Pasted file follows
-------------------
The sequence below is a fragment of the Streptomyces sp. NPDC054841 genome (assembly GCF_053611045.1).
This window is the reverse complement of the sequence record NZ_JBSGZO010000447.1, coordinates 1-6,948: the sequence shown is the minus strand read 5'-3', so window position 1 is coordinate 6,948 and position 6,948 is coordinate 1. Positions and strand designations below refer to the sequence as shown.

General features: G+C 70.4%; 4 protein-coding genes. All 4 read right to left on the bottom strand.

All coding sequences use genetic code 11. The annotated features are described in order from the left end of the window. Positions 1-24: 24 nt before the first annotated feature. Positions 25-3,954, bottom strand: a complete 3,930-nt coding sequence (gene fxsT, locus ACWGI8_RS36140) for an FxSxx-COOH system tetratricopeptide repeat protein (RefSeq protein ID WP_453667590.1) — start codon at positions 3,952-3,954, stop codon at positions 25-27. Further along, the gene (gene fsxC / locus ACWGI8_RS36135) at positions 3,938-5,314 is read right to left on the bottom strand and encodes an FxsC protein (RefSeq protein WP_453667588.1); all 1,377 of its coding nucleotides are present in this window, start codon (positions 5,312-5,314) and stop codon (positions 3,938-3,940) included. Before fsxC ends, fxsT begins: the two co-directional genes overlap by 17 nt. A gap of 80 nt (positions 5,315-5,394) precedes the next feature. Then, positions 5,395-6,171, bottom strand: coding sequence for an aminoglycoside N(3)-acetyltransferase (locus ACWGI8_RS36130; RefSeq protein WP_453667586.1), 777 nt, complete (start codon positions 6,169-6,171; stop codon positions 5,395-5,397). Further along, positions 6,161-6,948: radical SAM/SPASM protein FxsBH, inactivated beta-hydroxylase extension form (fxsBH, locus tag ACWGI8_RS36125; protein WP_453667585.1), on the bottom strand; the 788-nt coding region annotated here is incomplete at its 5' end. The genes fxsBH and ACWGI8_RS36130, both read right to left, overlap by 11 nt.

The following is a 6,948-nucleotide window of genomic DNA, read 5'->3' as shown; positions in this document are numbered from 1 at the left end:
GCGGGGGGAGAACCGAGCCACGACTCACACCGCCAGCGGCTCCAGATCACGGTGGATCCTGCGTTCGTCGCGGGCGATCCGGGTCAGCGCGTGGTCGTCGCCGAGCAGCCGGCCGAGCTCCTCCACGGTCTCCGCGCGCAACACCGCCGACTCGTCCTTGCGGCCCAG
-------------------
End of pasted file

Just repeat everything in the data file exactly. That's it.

The sequence below is a fragment of the Streptomyces sp. NPDC054841 genome (assembly GCF_053611045.1).
This window is the reverse complement of the sequence record NZ_JBSGZO010000447.1, coordinates 1-6,948: the sequence shown is the minus strand read 5'-3', so window position 1 is coordinate 6,948 and position 6,948 is coordinate 1. Positions and strand designations below refer to the sequence as shown.

General features: G+C 70.4%; 4 protein-coding genes. All 4 read right to left on the bottom strand.

All coding sequences use genetic code 11. The annotated features are described in order from the left end of the window. Positions 1-24: 24 nt before the first annotated feature. Positions 25-3,954, bottom strand: a complete 3,930-nt coding sequence (gene fxsT, locus ACWGI8_RS36140) for an FxSxx-COOH system tetratricopeptide repeat protein (RefSeq protein ID WP_453667590.1) — start codon at positions 3,952-3,954, stop codon at positions 25-27. Further along, the gene (gene fsxC / locus ACWGI8_RS36135) at positions 3,938-5,314 is read right to left on the bottom strand and encodes an FxsC protein (RefSeq protein WP_453667588.1); all 1,377 of its coding nucleotides are present in this window, start codon (positions 5,312-5,314) and stop codon (positions 3,938-3,940) included. Before fsxC ends, fxsT begins: the two co-directional genes overlap by 17 nt. A gap of 80 nt (positions 5,315-5,394) precedes the next feature. Then, positions 5,395-6,171, bottom strand: coding sequence for an aminoglycoside N(3)-acetyltransferase (locus ACWGI8_RS36130; RefSeq protein WP_453667586.1), 777 nt, complete (start codon positions 6,169-6,171; stop codon positions 5,395-5,397). Further along, positions 6,161-6,948: radical SAM/SPASM protein FxsBH, inactivated beta-hydroxylase extension form (fxsBH, locus tag ACWGI8_RS36125; protein WP_453667585.1), on the bottom strand; the 788-nt coding region annotated here is incomplete at its 5' end. The genes fxsBH and ACWGI8_RS36130, both read right to left, overlap by 11 nt.

The following is a 6,948-nucleotide window of genomic DNA, read 5'->3' as shown; positions in this document are numbered from 1 at the left end:
GCGGGGGGAGAACCGAGCCACGACTCACACCGCCAGCGGCTCCAGATCACGGTGGATCCTGCGTTCGTCGCGGGCGATCCGGGTCAGCGCGTGGTCGTCGCCGAGCAGCCGGCCGAGCTCCTCCACGGTCTCCGCGCGCAACACCGCCGACTCGTCCTTGCGGCCCAG